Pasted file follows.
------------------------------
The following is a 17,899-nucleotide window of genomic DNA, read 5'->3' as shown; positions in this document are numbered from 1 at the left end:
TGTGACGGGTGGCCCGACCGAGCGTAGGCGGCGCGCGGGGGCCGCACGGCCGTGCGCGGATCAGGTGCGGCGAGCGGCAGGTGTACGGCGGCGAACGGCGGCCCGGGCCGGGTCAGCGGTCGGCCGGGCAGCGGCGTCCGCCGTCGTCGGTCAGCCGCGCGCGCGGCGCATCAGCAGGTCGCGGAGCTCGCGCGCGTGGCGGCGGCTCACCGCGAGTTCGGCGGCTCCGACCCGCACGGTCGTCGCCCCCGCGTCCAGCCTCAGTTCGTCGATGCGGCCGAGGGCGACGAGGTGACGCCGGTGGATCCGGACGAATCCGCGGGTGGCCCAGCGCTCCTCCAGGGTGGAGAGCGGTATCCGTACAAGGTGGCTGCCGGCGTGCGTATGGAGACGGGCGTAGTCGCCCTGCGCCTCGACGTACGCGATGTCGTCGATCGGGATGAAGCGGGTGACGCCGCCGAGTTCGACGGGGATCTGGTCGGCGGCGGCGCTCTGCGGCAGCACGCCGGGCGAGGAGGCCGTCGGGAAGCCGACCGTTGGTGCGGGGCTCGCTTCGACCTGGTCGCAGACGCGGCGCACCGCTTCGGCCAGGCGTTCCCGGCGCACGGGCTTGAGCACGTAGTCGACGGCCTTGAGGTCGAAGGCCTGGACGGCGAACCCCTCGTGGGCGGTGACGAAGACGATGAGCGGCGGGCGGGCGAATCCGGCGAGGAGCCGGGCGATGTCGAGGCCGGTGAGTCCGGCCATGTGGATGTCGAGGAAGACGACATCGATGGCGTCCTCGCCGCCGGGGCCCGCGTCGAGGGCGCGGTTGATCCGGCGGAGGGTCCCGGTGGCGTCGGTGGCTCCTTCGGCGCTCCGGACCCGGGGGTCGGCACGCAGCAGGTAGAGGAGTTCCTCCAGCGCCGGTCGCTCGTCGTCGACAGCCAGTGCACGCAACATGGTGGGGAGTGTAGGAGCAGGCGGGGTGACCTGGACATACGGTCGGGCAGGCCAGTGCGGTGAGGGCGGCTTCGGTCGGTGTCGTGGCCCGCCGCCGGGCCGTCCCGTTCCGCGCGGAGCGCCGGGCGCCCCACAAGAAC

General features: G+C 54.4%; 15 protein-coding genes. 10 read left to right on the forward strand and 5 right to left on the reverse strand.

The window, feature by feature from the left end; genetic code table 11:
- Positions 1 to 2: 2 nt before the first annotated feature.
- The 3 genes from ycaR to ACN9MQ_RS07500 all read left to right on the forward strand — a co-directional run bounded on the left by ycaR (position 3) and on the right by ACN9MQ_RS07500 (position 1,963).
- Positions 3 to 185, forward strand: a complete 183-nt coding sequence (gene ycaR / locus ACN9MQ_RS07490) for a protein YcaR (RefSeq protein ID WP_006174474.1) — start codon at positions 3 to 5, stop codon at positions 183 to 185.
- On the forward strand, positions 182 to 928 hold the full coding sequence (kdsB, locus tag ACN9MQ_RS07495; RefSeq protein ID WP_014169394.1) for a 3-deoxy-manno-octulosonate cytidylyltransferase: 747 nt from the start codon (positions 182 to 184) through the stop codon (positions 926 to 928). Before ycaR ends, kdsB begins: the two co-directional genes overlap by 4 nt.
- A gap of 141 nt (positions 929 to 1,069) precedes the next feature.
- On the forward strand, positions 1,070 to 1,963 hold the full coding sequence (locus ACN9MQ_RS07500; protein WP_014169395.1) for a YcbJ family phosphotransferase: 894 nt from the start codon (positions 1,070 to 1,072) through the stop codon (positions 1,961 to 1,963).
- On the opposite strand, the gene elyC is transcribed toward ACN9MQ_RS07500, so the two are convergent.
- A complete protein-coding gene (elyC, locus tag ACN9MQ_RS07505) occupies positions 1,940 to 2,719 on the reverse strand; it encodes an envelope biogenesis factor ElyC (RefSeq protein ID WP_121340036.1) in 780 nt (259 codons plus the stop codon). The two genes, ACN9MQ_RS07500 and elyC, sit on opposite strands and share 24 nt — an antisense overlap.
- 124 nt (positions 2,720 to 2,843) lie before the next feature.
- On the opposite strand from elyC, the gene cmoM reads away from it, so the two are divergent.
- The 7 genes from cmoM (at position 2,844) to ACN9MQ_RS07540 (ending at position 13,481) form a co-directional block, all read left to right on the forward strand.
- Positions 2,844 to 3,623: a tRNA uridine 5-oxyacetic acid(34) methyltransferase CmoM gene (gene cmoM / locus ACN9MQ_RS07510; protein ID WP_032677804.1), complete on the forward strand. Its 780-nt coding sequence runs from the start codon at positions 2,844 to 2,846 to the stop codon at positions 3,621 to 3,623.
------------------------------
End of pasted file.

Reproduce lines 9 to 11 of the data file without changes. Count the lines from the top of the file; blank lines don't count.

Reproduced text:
- A gap of 141 nt (positions 929 to 1,069) precedes the next feature.
- On the forward strand, positions 1,070 to 1,963 hold the full coding sequence (locus ACN9MQ_RS07500; protein WP_014169395.1) for a YcbJ family phosphotransferase: 894 nt from the start codon (positions 1,070 to 1,072) through the stop codon (positions 1,961 to 1,963).
- On the opposite strand, the gene elyC is transcribed toward ACN9MQ_RS07500, so the two are convergent.